• Panelist Nandini Ramani, VP Engineering, Twitter
  • Panelist Gwen Tillman, Head of People Development, AppDynamics

Creating and Managing Your Executive Brand

April 10, 2016

AprilPanel.jpg

FountainBlue’s April 8 When She Speaks, Women in Leadership Series event was on the topic of Creating and Managing Your Executive Brand.  We were fortunate to have panelists representing different backgrounds, upbringings and perspectives who so graciously shared their wisdom and experience on the topic of Creating and Managing Your Executive Brand. Below is their collective advice and recommendations.

  • Know yourself – who you are, what you like, what your values are and find work and personal pursuits which are in alignment with same.
  • Do well at what you choose to do and communicate your brand based on what you do well.
  • With that said, intentionally decide what you will do, and only do what is in alignment with who you are, what you stand for, what you want to accomplish in life and work.
  • Do regular assessments to make sure that you’re in alignment, so that you don’t keep doing things that aren’t important to you, even if you do them well!
  • Know how you’d like to be perceived and how you actually are perceived with tools like 360s. Figure out how to close the gap between desired and actual perception.
  • Be curious when something doesn’t seem to feel or fit well and find a fix to get back in alignment.
  • Having a network of trusted others who are invested in your success will help you stay grounded in this regard.
  • Push yourself out of your comfort zone – embrace those continuous learning opportunities and learn from your mistakes. Applying your transferable skills in new ways will help you stretch and grow yourself and your brand.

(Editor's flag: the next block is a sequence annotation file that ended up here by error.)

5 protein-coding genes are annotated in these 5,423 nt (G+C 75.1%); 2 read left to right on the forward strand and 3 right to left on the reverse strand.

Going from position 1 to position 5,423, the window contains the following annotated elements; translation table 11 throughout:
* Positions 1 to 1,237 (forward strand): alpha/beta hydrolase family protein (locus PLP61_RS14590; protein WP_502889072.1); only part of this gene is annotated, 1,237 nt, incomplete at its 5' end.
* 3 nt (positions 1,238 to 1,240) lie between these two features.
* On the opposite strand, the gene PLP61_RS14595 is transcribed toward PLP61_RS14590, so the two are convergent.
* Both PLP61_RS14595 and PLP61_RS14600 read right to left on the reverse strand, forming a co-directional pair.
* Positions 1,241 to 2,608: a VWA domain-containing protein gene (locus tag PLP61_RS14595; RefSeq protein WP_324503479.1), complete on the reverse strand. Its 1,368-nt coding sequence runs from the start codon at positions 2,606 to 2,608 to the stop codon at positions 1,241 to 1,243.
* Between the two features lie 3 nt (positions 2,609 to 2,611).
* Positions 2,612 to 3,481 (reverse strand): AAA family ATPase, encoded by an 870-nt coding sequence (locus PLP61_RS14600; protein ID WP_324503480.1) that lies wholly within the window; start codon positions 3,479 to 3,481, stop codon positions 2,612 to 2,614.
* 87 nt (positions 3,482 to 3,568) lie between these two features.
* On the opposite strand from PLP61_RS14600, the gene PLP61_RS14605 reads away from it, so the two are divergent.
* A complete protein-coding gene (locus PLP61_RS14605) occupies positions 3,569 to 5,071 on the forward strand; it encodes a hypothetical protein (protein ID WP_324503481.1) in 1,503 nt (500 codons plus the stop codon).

• Doing things well and right is almost always good, but treating people well and right is always the right thing. People will remember how you made them feel more and longer than whether you were the one who got it right.
  • Develop your emotional intelligence so that you can better handle interpersonal relationships judiciously and empathetically as it will help your brand.
  • How you got here isn’t necessarily what will bring you to the next level. In other words, checking off boxes of achievements, from tackling projects and writing programs to getting your MBA and completing integrations, may not be sufficient to get that promotion or that juicy new project. Bringing out your authentic self, investing in people, and developing your soft skills will help you leave people better off, will help you be perceived and considered as a better leader.
  • Develop a reputation for being trustworthy, especially when a company is going through a lot of change.
  • To intentionally build your brand in the industry, gain expertise and perform well, then go beyond your own company. Publish and present papers, participate in panel discussions, volunteer, stand up for causes you care about, all in alignment with the bigger message you’d like to communicate.

Resources: